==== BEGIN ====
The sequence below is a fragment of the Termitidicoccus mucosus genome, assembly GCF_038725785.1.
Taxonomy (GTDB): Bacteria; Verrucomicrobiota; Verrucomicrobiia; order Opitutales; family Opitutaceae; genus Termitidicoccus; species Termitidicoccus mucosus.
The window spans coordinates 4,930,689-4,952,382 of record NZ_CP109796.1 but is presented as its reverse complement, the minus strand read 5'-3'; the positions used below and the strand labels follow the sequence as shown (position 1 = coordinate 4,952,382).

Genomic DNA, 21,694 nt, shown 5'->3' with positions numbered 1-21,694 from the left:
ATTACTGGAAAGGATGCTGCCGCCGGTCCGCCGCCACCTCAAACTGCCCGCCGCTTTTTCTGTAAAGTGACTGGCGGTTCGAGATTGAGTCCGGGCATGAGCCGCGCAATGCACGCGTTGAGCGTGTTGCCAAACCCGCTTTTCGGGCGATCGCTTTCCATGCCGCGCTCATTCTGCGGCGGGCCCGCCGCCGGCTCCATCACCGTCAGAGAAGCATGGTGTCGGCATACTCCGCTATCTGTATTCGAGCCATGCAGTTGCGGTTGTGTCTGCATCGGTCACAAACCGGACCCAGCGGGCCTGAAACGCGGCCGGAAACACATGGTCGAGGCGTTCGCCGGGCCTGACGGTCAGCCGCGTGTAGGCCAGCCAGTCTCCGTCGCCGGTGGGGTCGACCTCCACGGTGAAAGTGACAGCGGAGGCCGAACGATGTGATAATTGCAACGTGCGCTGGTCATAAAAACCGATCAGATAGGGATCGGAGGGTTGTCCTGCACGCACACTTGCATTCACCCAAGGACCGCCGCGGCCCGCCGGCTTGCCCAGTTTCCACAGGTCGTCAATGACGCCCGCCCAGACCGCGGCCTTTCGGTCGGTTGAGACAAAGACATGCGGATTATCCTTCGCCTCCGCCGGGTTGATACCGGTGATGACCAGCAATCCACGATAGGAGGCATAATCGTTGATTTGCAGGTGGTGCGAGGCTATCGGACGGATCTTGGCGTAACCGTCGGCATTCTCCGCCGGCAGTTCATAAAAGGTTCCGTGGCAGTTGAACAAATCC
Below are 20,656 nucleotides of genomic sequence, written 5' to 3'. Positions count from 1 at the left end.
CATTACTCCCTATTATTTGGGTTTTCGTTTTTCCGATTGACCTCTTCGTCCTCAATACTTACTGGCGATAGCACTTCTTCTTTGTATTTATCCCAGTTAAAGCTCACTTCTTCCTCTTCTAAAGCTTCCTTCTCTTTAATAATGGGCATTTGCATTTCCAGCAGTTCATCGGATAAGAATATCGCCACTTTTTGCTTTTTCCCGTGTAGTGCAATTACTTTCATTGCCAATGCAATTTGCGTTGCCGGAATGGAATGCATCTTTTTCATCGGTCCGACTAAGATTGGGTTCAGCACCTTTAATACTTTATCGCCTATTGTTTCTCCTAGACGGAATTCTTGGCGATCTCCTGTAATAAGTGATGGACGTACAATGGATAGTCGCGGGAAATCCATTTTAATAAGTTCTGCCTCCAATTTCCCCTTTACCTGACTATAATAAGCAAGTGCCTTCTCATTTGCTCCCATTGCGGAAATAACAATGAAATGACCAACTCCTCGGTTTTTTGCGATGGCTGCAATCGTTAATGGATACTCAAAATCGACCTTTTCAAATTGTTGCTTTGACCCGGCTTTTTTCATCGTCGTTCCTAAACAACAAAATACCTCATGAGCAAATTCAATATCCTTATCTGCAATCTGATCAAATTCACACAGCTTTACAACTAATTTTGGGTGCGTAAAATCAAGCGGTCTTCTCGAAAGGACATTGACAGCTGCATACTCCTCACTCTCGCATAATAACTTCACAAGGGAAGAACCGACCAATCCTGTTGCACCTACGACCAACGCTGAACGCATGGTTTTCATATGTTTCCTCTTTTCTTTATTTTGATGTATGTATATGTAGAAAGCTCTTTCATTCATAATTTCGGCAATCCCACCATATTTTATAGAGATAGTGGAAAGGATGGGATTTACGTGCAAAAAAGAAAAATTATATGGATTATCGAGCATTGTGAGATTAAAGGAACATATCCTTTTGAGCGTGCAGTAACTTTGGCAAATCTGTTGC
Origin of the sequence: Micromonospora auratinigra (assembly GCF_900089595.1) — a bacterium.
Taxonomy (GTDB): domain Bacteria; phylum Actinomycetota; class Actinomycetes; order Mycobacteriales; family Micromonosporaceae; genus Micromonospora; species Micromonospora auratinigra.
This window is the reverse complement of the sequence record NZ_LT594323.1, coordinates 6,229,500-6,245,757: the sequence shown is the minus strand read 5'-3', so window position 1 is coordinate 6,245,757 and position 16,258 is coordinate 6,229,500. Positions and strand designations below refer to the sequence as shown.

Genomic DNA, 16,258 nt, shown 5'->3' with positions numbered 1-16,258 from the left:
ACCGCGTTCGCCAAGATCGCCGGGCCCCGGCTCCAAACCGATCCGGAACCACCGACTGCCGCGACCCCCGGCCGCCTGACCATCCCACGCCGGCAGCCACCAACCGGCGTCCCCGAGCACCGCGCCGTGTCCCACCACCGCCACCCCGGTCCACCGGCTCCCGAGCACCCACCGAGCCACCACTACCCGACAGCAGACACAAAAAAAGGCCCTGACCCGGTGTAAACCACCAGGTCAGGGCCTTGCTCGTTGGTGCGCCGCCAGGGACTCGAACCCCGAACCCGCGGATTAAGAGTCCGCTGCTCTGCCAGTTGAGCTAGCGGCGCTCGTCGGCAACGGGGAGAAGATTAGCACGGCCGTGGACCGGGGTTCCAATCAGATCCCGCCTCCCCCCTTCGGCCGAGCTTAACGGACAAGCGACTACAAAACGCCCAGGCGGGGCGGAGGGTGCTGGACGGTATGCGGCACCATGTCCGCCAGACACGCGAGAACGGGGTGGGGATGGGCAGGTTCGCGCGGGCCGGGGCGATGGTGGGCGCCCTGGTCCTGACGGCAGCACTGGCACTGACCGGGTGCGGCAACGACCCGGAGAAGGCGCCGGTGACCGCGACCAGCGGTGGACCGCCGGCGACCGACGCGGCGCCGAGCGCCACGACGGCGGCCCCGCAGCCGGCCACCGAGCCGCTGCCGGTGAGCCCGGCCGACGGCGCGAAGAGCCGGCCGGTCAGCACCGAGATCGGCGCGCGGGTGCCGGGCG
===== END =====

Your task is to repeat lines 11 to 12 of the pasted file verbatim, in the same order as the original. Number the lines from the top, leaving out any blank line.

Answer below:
Genomic DNA, 16,258 nt, shown 5'->3' with positions numbered 1-16,258 from the left:
ACCGCGTTCGCCAAGATCGCCGGGCCCCGGCTCCAAACCGATCCGGAACCACCGACTGCCGCGACCCCCGGCCGCCTGACCATCCCACGCCGGCAGCCACCAACCGGCGTCCCCGAGCACCGCGCCGTGTCCCACCACCGCCACCCCGGTCCACCGGCTCCCGAGCACCCACCGAGCCACCACTACCCGACAGCAGACACAAAAAAAGGCCCTGACCCGGTGTAAACCACCAGGTCAGGGCCTTGCTCGTTGGTGCGCCGCCAGGGACTCGAACCCCGAACCCGCGGATTAAGAGTCCGCTGCTCTGCCAGTTGAGCTAGCGGCGCTCGTCGGCAACGGGGAGAAGATTAGCACGGCCGTGGACCGGGGTTCCAATCAGATCCCGCCTCCCCCCTTCGGCCGAGCTTAACGGACAAGCGACTACAAAACGCCCAGGCGGGGCGGAGGGTGCTGGACGGTATGCGGCACCATGTCCGCCAGACACGCGAGAACGGGGTGGGGATGGGCAGGTTCGCGCGGGCCGGGGCGATGGTGGGCGCCCTGGTCCTGACGGCAGCACTGGCACTGACCGGGTGCGGCAACGACCCGGAGAAGGCGCCGGTGACCGCGACCAGCGGTGGACCGCCGGCGACCGACGCGGCGCCGAGCGCCACGACGGCGGCCCCGCAGCCGGCCACCGAGCCGCTGCCGGTGAGCCCGGCCGACGGCGCGAAGAGCCGGCCGGTCAGCACCGAGATCGGCGCGCGGGTGCCGGGCG